Summer or Winter Tires vs. All Season Tires: Which tires would be the best for my car? This is a question we get quite often at DJ Foreign Auto. It may come as a surprise to you, but we believe it is beneficial to get a pair of summer tires and winter tires.
In the following blog, we at DJ Foreign Auto will provide you with the pros and cons of summer tires, including handling, temperature ranges and how summer tires manage heat. We also cover the appropriate weather conditions for each type of tire.
What Makes a Summer Tire a Summer Tire?
Summer tires, also known as performance tires, are called that for a reason.
Performance tires are invented to produce excellent dry and wet traction along with precise handling. They are intended to be used during warm summer months, or all year in regions that don’t get a true winter (unlike us lucky folk up north).
Why Summer Tires Perform Better in Heat and Rain
Summer tires are optimized for excellent road grip whether it is baking hot, slightly damp or raining heavily on the road. They are made from a tread compound (the mix of rubber and fillers that make up the tread) containing sticky additives for road grip in wet conditions. However, this tread blend also provides enough stiffness, so that tires hold up and retain their shape when the heat is on. The stiffness keeps rolling resistance to a minimum on hot pavement.
Tread patterns typically feature shallower, straighter grooves than what you see on all-season tires. The tread patterns contain solid, continuous ribs, for the rubber to always be in contact with the road. This tread pattern creates more control through cornering, braking, and acceleration.
Since performance tires regularly have asymmetrical or unidirectional tread designs, tire rotation options may be restricted. You may only be able to rotate front tires with each other versus crisscrossing the front and back tires to even out tread wear.
Although it may come as news to many that all-season tires are outperformed by summer tires when it comes to wet and dry traction, the following fact does not surprise; Performance tires do not provide any winter traction. They get incredibly rigid in freezing temperatures and are not the safest choice for any snowy or icy driving conditions.
All-Season Tires Trade-Off: Traction for Longer Wear
All-season tires are designed to provide vehicles enough winter traction to get through light snowy conditions, making it possible for your car to run a set of all-season tires year-round in areas that don’t get a lot of snowfall or ice. (Unlike us)
They are made with a compound that stays resilient even at temperatures slightly above freezing, to maintain road grip. All-season tread patterns have deeper grooves that feature more voids and variations which help with traction for the occasional travel in snow. The designs usually are symmetrical, leaving more rotation options to even out tread wear and extend the tire's mileage.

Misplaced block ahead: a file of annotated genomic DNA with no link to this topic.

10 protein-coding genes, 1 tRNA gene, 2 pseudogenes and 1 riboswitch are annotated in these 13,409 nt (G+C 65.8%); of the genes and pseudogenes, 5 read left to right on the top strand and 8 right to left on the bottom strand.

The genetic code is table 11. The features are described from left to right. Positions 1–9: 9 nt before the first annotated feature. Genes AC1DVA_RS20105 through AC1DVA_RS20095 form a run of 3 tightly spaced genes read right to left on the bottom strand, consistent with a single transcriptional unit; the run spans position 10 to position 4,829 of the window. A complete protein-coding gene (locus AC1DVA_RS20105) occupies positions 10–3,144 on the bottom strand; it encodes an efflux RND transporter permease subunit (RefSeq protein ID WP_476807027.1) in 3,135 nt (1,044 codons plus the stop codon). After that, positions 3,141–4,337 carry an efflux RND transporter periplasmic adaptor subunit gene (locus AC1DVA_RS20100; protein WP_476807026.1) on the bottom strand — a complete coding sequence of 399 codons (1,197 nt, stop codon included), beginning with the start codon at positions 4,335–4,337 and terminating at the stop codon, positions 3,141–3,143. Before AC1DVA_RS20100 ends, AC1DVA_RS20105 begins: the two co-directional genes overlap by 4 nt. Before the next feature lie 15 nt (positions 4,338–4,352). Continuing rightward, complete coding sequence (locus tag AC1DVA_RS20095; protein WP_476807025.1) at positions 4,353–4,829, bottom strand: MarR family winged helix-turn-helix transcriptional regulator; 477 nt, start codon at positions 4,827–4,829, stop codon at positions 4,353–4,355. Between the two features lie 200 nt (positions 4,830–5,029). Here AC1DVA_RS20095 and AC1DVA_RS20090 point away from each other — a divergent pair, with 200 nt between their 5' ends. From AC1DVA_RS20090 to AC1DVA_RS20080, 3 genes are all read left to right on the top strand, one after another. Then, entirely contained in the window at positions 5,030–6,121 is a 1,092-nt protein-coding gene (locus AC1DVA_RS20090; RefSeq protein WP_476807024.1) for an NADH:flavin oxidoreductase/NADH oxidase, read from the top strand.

They are like a cross between winter and summer tires, made to handle a broad variety of weather and road conditions favorably while also getting satisfying tread life. They do not substitute for actual winter tires, which are a necessity for steady driving on severe snow, sleet, and ice.
If you are at a loss choosing between performance and all-season tires, DJ Foreign Auto is here to give a quick comparison.
Summer or Winter Tires vs. All Season Tires: Which Tire Should you choose?
With the weather changing drastically between seasons in Minnesota, we at DJ Foreign Auto Care recommend both a good pair of summer and winter tires.
Summer/Performance tires are exceptionally well-suited to urban areas with warm climates that occasionally get rain. This is because summer tires are better at limiting hydroplaning at freeway speeds than all-season tires. Summer tires help provide excellent performance on both wet and dry roads. Consider summer tires if you enjoy driving with precision and live in a place where it is warm regularly.
All-season tires are the best choice when the weather is not predictable. When you may encounter freezing rain or light snow conditions in fall or spring, it is better to go with all-season tires. However, if you know you will have to drive through snow or ice on a seasonal basis, you may want to consider winter tires for the winter months.
Winter tires are designed to enhance grip in even the most severe winter weather conditions including slush, snow, freezing rain and ice. Since it gets below freezing in our lovely state of Minnesota, we at DJ Foreign Auto Care recommend winter tires. Remember, winter tires are not intended for all-seasons. They should be replaced with either summer or all-season tires once the weather warms up, swap them out in November and March.